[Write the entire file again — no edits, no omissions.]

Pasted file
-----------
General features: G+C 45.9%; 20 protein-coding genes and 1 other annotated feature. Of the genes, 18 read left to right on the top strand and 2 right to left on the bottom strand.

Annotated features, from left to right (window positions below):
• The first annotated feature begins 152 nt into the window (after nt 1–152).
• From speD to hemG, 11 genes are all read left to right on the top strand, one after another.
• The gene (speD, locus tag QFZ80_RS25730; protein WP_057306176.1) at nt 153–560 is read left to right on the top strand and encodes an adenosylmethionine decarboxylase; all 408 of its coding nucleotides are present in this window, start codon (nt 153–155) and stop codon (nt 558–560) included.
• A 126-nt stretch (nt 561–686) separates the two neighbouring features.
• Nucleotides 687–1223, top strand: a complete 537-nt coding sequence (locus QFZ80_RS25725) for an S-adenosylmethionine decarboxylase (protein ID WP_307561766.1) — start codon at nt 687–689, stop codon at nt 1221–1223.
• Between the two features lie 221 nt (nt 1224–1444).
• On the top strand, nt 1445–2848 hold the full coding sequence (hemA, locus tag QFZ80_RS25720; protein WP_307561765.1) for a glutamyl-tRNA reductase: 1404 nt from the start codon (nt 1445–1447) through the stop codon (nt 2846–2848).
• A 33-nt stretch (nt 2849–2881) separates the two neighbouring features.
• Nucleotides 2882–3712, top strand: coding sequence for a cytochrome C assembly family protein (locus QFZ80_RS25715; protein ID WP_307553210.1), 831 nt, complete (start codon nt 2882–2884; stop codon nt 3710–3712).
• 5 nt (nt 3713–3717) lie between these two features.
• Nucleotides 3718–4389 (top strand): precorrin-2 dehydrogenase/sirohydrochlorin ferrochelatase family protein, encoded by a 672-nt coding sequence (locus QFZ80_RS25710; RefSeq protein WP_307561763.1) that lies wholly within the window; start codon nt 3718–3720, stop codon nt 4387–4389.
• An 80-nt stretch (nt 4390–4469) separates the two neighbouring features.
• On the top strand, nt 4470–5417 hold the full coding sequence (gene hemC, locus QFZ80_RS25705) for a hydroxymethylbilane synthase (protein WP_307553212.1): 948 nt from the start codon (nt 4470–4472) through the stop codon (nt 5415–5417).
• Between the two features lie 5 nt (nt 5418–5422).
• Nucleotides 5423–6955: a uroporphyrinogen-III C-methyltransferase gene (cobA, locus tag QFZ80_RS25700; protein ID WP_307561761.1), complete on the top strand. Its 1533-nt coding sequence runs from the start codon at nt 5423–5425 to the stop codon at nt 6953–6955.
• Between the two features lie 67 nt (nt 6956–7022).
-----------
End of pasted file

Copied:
General features: G+C 45.9%; 20 protein-coding genes and 1 other annotated feature. Of the genes, 18 read left to right on the top strand and 2 right to left on the bottom strand.

Annotated features, from left to right (window positions below):
• The first annotated feature begins 152 nt into the window (after nt 1–152).
• From speD to hemG, 11 genes are all read left to right on the top strand, one after another.
• The gene (speD, locus tag QFZ80_RS25730; protein WP_057306176.1) at nt 153–560 is read left to right on the top strand and encodes an adenosylmethionine decarboxylase; all 408 of its coding nucleotides are present in this window, start codon (nt 153–155) and stop codon (nt 558–560) included.
• A 126-nt stretch (nt 561–686) separates the two neighbouring features.
• Nucleotides 687–1223, top strand: a complete 537-nt coding sequence (locus QFZ80_RS25725) for an S-adenosylmethionine decarboxylase (protein ID WP_307561766.1) — start codon at nt 687–689, stop codon at nt 1221–1223.
• Between the two features lie 221 nt (nt 1224–1444).
• On the top strand, nt 1445–2848 hold the full coding sequence (hemA, locus tag QFZ80_RS25720; protein WP_307561765.1) for a glutamyl-tRNA reductase: 1404 nt from the start codon (nt 1445–1447) through the stop codon (nt 2846–2848).
• A 33-nt stretch (nt 2849–2881) separates the two neighbouring features.
• Nucleotides 2882–3712, top strand: coding sequence for a cytochrome C assembly family protein (locus QFZ80_RS25715; protein ID WP_307553210.1), 831 nt, complete (start codon nt 2882–2884; stop codon nt 3710–3712).
• 5 nt (nt 3713–3717) lie between these two features.
• Nucleotides 3718–4389 (top strand): precorrin-2 dehydrogenase/sirohydrochlorin ferrochelatase family protein, encoded by a 672-nt coding sequence (locus QFZ80_RS25710; RefSeq protein WP_307561763.1) that lies wholly within the window; start codon nt 3718–3720, stop codon nt 4387–4389.
• An 80-nt stretch (nt 4390–4469) separates the two neighbouring features.
• On the top strand, nt 4470–5417 hold the full coding sequence (gene hemC, locus QFZ80_RS25705) for a hydroxymethylbilane synthase (protein WP_307553212.1): 948 nt from the start codon (nt 4470–4472) through the stop codon (nt 5415–5417).
• Between the two features lie 5 nt (nt 5418–5422).
• Nucleotides 5423–6955: a uroporphyrinogen-III C-methyltransferase gene (cobA, locus tag QFZ80_RS25700; protein ID WP_307561761.1), complete on the top strand. Its 1533-nt coding sequence runs from the start codon at nt 5423–5425 to the stop codon at nt 6953–6955.
• Between the two features lie 67 nt (nt 6956–7022).